SAN FRANCISCO — Fitch Ratings yesterday cut its outlook on the Truckee Meadows, Nev., Water Authority’s A-rated water revenue bonds to negative from stable ahead of a $31.4 million bond sale next week.

The action affects the new tax-exempt debt, which is expected to sell competitively on Jan. 28, as well as $463.2 million of parity debt. The bonds are rated AA-minus by Standard & Poor’s and A3 by Moody’s Investors Service. Both agencies reaffirmed the ratings with stable outlooks ahead of the deal.

“The negative outlook considers the deterioration in debt-service coverage that has occurred in recent years as a result of weak economic conditions and the possibility that the authority’s financial profile may erode further in the near term,” Fitch analysts Doug Scott and Robert Sakai wrote in a report.

Truckee Meadows provides water to about 300,000 people in Reno and Sparks. The area grew rapidly during the housing boom, but the local economy stalled when the housing market collapsed, denting the Water Authority’s revenues.

Fees from new connections fell “precipitously” to just 1% of revenue in fiscal 2009 from 22% in 2005, according to Fitch. The result is that the authority’s debt-service coverage ratio fell to 1.3 times in 2009 from 1.9 times or higher during the peak years of the housing boom.

The authority has cut capital and operating expenses and raised rates to keep its budget balanced, and expects the debt-service coverage ratio to stabilize near current levels, which meet the 1.25-times coverage ratio covenanted in its bond documents.

“We provide very conservative forecasts, so that there are no unexpected problems in the future,” said Jeff Tissier, chief financial officer at the Water Authority. “We try to under-promise and over-deliver.”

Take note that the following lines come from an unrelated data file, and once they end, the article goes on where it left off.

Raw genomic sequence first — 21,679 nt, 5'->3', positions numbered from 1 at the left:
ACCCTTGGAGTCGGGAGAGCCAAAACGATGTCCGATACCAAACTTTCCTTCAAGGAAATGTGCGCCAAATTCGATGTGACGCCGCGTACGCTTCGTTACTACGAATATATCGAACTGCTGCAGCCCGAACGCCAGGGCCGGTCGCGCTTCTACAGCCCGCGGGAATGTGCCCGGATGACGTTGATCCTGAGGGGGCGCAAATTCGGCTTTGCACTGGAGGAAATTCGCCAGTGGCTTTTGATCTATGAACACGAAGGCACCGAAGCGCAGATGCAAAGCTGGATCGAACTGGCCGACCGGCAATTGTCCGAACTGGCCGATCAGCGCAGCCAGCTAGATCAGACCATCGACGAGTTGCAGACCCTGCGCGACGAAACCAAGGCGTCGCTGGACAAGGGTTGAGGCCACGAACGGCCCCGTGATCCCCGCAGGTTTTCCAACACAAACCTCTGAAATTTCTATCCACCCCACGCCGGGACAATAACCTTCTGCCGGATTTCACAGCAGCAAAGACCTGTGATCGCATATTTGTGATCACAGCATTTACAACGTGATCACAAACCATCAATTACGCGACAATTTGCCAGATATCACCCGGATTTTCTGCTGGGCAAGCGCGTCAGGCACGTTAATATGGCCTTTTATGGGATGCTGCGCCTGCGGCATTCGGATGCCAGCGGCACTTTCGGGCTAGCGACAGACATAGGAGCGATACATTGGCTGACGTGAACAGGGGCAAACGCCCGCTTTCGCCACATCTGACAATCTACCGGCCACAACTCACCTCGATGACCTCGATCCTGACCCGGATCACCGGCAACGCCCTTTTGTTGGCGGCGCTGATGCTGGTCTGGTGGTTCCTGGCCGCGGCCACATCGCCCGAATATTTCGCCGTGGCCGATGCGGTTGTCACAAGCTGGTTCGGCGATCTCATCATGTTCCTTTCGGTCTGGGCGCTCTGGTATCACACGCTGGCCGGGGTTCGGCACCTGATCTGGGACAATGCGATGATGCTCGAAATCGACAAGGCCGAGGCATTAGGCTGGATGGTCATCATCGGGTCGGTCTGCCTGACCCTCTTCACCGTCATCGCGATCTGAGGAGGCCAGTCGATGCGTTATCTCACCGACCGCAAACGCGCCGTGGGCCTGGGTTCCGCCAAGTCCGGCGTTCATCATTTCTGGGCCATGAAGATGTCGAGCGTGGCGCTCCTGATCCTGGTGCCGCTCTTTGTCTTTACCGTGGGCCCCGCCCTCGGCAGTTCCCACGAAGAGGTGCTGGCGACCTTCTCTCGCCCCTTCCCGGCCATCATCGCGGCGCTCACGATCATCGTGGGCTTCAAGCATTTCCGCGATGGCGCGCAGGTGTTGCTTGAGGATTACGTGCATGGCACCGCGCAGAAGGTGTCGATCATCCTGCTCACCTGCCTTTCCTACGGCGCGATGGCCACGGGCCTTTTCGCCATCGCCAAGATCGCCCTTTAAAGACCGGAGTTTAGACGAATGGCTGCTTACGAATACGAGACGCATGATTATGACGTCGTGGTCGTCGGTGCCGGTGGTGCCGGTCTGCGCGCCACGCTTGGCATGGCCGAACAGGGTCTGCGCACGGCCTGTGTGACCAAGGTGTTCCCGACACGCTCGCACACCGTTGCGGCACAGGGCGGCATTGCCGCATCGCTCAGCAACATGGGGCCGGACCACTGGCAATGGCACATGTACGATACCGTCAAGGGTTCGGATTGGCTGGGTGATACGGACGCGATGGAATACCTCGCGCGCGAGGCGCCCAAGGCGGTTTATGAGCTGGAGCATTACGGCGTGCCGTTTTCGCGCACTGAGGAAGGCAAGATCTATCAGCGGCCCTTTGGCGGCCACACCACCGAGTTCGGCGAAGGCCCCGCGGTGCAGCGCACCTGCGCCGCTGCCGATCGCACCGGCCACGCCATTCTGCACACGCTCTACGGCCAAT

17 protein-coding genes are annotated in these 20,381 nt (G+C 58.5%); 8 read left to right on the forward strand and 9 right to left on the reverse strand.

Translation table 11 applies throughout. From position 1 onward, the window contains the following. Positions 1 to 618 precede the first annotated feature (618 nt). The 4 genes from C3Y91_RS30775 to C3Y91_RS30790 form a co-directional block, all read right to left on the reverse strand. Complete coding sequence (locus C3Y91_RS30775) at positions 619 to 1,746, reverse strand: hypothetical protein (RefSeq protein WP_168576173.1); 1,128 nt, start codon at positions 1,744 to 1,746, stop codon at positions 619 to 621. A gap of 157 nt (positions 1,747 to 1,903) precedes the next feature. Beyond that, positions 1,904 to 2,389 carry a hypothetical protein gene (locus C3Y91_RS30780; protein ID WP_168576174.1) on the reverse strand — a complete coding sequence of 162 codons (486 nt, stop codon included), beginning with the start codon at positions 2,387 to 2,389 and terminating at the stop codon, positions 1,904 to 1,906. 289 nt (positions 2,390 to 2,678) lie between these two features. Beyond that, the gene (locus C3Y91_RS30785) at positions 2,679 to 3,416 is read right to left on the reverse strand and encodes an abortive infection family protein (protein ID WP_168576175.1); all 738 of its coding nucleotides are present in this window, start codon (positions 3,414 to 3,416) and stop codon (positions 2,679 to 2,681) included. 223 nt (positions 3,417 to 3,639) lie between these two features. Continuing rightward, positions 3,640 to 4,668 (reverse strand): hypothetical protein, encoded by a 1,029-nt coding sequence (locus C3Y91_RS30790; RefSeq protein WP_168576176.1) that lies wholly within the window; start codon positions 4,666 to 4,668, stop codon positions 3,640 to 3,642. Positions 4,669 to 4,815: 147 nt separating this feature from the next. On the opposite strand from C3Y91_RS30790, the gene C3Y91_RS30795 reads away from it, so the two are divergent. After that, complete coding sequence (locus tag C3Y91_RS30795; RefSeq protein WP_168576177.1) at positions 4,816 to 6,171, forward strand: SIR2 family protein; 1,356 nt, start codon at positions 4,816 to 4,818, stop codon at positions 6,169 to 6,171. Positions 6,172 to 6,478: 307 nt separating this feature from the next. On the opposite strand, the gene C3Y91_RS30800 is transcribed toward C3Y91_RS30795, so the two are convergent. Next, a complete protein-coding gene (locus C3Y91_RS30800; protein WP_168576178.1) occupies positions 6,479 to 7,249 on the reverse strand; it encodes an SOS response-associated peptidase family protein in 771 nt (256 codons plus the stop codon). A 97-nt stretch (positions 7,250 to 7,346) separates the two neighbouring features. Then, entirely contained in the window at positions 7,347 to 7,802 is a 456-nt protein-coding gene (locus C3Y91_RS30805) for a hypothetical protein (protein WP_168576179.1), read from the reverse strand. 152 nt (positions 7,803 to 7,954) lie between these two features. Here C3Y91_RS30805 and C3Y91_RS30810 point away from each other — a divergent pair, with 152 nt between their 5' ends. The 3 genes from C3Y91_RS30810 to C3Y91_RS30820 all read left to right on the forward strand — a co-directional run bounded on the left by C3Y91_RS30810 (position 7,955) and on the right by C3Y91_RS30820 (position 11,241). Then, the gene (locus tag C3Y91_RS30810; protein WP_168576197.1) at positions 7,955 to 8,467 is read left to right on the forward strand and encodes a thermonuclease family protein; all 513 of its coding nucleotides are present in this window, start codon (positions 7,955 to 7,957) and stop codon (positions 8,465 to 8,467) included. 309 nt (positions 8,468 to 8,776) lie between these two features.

He said the agency is refunding bonds issued in 2001 to save about $500,000 over the next 18 months.

Fitch analysts said they don’t expect “material improvement” in the coverage ratio over the near term, despite a scheduled rate hike of 4.4% in June that follows a similar increase in June 2009.

“Even higher rates than the expected June 2010 increase may be needed to maintain current cash flows, which may be difficult for the rate base to absorb,” Scott and Sakai wrote.

While they expressed concern about the Water Authority’s declining operating margins and high debt levels, the analysts praised the agency’s “significant” reserves. Truckee Meadows had unrestricted cash balances of about $62 million and $18 million of indenture-required reserves at the end of fiscal 2009.

The agency’s “management has been extremely proactive in containing operating costs and cutting capital expenditures aggressively so that we can maintain our treasury and maintain healthy cash reserves,” Tissier said.

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